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I made a light bar, with LED lights, in such a way that it will mount on our Geo Tracker OR our Ford Explorer Sport Trac truck. Wiring for each was accomplished by using three wire heavy duty extension cords with flat four connectors on each end and on the short wiring on the light bar. The wiring is mounted permanently by running it thru the undercarriage of each vehicle. The Blue Ox tow bar has a short wiring harness that has the converter box, the seven pin male connector, and a flat four connector.

Ground wires were run where necessary. The system works flawlessly and I can transfer the light bar easily from one vehicle to another and also use it on my utility trailer if necessary.

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I used the diodes on my Jeep. The only downside to this setup is that when you put on the turn signal and step on the brake concurrently, the light will stop flashing. The supplemental braking system will cause the steady brake light to override the pulsing turn signal. This doesn't apply to a toad with separate brake and turn lamps, but on my Jeep - and many other vehicles - the brake and turn lamps are the same bulb. Fortunately, the coach lights can be seen over the Jeep, so a flashing turn signal is still visible.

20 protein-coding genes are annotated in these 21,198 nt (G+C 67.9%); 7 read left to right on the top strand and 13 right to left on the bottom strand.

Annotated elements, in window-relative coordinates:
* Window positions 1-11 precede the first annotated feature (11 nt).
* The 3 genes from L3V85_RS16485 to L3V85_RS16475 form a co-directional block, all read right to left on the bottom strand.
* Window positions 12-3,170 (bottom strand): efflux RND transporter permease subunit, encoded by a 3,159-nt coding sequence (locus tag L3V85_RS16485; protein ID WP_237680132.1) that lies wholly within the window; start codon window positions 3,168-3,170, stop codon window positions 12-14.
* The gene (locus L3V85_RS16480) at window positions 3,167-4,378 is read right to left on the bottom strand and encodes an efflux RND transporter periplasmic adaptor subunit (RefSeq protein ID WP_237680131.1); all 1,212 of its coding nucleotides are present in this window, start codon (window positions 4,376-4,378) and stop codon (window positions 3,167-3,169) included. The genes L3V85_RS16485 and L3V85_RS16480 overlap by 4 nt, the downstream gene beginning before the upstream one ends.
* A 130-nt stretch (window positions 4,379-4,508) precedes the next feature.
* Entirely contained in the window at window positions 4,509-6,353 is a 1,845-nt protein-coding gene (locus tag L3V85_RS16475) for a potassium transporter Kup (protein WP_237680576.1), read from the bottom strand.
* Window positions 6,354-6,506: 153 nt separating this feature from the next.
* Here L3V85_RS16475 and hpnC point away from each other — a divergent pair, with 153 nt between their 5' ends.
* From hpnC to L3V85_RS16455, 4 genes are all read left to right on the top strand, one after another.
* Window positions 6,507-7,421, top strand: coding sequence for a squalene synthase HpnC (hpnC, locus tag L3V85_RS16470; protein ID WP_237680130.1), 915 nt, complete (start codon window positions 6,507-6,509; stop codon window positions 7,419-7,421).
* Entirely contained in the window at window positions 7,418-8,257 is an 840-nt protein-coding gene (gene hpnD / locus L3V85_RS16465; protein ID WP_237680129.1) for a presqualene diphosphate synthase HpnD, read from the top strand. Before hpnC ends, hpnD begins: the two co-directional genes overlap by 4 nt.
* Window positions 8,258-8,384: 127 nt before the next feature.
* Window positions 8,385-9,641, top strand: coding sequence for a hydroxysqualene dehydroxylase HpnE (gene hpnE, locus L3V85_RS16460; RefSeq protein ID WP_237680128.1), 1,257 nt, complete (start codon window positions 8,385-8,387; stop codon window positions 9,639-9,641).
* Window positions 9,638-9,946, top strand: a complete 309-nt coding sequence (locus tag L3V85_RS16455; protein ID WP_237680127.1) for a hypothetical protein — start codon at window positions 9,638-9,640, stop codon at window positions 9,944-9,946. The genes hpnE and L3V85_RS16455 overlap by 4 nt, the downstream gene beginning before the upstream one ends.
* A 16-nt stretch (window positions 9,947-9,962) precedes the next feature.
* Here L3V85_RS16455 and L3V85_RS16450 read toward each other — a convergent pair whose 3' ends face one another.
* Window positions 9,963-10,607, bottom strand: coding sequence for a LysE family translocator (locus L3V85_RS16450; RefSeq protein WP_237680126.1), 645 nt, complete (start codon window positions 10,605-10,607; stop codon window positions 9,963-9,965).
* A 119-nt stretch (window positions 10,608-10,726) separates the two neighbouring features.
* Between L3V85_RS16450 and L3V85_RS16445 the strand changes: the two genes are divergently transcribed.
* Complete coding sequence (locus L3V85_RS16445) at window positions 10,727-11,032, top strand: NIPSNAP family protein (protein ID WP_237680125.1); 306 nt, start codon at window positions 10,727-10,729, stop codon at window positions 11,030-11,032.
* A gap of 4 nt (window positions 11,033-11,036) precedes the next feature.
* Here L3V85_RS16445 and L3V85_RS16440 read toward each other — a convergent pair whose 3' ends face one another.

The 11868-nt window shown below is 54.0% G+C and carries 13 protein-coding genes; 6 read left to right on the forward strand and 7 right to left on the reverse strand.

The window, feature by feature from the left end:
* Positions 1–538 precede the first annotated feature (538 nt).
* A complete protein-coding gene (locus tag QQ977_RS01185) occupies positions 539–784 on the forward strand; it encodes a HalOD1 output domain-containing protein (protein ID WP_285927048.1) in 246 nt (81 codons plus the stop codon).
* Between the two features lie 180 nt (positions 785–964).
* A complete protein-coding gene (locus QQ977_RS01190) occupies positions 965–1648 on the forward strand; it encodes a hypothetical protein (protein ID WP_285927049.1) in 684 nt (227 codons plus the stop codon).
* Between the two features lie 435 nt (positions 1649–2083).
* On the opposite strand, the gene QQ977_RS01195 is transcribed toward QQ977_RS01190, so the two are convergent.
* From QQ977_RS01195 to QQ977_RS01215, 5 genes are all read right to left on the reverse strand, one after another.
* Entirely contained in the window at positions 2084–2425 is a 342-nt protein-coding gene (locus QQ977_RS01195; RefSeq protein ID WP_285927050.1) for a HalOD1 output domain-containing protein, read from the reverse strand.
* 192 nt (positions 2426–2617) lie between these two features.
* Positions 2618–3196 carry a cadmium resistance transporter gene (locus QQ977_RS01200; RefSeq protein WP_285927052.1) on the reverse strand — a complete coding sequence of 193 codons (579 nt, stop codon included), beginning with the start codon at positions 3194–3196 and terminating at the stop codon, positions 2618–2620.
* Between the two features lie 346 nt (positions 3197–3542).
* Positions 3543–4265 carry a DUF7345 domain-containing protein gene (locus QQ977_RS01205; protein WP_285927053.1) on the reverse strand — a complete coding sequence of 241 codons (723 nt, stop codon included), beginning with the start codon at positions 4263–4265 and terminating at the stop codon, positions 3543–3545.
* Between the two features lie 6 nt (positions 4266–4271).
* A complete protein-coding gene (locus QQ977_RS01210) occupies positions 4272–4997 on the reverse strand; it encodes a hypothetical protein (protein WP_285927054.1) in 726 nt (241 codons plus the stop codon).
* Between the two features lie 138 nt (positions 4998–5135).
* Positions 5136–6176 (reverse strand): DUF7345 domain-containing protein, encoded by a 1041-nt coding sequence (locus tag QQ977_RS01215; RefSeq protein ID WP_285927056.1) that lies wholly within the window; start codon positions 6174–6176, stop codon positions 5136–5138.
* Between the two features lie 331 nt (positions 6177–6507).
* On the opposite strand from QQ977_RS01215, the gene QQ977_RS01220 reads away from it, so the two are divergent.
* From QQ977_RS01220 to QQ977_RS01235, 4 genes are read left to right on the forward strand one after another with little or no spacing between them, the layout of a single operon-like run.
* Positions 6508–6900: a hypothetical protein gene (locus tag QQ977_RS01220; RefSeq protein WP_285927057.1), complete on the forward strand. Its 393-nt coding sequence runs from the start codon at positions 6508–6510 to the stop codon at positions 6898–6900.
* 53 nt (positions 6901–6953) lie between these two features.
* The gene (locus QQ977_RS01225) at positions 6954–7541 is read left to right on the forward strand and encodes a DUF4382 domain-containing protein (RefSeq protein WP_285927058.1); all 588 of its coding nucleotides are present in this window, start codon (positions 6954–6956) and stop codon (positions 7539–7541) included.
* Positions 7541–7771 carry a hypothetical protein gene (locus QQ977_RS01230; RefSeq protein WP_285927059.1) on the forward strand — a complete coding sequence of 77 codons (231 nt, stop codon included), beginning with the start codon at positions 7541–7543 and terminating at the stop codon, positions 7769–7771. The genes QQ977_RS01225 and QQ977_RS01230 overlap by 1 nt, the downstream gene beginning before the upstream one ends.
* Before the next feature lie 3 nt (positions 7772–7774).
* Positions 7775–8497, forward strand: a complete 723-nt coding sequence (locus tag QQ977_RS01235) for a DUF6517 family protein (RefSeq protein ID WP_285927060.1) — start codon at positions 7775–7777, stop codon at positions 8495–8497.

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I think you have a problem with the wiring. All of them that I have done don't have that problem.